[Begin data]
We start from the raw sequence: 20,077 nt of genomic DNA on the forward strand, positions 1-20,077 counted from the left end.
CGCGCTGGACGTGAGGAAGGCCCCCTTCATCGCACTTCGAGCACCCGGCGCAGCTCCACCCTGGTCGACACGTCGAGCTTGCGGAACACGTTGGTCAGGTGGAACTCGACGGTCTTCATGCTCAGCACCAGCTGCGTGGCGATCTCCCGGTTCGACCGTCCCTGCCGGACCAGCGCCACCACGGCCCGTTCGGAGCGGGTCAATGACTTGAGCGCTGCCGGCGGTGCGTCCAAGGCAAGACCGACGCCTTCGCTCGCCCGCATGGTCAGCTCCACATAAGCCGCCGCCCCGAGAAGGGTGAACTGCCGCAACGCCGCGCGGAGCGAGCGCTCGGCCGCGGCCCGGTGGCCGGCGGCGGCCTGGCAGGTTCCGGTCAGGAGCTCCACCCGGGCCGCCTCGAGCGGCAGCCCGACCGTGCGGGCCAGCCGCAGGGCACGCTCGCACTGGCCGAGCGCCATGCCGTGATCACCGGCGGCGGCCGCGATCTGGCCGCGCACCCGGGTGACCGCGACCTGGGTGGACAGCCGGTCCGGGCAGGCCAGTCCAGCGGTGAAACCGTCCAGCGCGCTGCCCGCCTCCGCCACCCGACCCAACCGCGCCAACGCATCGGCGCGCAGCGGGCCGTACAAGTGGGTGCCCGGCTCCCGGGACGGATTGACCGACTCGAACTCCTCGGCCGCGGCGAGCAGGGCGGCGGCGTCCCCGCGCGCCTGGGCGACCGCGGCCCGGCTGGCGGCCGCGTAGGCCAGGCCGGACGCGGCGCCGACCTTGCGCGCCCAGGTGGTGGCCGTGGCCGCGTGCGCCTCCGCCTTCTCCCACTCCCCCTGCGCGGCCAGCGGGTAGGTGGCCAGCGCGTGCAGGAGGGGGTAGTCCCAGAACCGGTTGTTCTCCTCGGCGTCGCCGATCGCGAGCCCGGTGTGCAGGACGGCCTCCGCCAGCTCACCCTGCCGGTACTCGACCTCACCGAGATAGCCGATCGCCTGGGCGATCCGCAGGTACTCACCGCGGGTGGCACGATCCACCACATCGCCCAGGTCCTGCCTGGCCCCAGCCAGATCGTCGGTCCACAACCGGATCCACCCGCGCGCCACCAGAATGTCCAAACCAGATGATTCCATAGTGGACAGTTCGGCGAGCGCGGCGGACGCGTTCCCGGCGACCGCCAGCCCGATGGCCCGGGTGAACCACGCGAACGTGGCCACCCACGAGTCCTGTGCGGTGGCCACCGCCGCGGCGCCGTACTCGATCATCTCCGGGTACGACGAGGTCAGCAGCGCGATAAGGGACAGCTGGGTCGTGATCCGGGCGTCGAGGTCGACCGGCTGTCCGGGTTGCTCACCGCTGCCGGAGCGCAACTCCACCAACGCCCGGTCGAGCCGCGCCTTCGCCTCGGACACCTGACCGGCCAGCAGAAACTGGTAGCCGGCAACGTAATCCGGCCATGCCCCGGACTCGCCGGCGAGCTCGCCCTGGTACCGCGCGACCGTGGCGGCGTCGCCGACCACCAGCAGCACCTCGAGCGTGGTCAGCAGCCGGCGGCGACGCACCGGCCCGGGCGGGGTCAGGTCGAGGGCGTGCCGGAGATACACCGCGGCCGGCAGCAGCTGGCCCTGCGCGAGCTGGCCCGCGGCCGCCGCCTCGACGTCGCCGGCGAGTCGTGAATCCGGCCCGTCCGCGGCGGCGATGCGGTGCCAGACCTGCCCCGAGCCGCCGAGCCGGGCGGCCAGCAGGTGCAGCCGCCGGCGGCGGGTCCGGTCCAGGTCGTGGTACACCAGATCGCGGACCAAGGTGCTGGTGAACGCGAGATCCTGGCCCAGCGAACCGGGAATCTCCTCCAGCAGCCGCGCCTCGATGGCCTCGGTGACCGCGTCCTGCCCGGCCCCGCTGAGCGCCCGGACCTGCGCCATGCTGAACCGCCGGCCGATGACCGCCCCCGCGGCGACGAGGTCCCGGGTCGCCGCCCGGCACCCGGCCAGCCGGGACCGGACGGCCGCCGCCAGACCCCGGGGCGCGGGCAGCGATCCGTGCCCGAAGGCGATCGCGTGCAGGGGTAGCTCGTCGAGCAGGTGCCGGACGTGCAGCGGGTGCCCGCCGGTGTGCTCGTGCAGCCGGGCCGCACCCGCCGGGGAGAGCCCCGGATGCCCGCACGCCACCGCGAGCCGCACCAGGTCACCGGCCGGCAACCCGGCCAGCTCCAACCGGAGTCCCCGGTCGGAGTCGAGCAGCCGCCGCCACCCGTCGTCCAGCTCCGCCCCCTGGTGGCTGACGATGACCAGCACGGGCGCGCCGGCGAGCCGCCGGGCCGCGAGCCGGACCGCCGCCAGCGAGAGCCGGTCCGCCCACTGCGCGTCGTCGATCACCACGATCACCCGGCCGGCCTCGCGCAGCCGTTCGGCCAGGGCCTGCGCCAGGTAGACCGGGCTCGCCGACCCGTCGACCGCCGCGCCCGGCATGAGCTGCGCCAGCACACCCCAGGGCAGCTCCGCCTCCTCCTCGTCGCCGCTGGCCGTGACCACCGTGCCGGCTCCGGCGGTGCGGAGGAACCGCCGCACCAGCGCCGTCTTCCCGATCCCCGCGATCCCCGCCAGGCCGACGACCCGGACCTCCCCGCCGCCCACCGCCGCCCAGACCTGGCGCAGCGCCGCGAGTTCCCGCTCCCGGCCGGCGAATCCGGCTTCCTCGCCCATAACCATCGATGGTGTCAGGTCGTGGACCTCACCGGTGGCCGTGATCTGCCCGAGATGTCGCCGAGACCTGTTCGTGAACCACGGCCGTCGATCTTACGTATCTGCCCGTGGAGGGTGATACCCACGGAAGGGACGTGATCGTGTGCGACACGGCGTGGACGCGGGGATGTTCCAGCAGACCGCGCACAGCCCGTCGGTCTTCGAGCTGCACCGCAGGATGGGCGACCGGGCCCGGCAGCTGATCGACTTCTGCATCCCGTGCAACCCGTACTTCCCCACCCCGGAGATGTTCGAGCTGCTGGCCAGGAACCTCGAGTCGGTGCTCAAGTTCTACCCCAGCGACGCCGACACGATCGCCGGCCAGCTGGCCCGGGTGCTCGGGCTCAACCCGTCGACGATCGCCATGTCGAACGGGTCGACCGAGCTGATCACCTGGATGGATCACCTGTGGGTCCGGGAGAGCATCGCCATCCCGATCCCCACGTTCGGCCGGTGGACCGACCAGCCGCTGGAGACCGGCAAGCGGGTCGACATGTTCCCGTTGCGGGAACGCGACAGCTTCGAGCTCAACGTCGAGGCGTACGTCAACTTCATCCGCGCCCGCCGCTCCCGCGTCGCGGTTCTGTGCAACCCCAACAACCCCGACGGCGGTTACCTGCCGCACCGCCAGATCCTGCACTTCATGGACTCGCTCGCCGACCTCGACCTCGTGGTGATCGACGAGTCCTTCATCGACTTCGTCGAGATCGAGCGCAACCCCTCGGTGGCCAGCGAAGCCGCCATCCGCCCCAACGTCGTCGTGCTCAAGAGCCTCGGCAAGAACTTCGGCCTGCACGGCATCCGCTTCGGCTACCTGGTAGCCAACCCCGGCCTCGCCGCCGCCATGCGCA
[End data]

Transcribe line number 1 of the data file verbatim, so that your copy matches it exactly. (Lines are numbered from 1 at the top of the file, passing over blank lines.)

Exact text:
We start from the raw sequence: 20,077 nt of genomic DNA on the forward strand, positions 1-20,077 counted from the left end.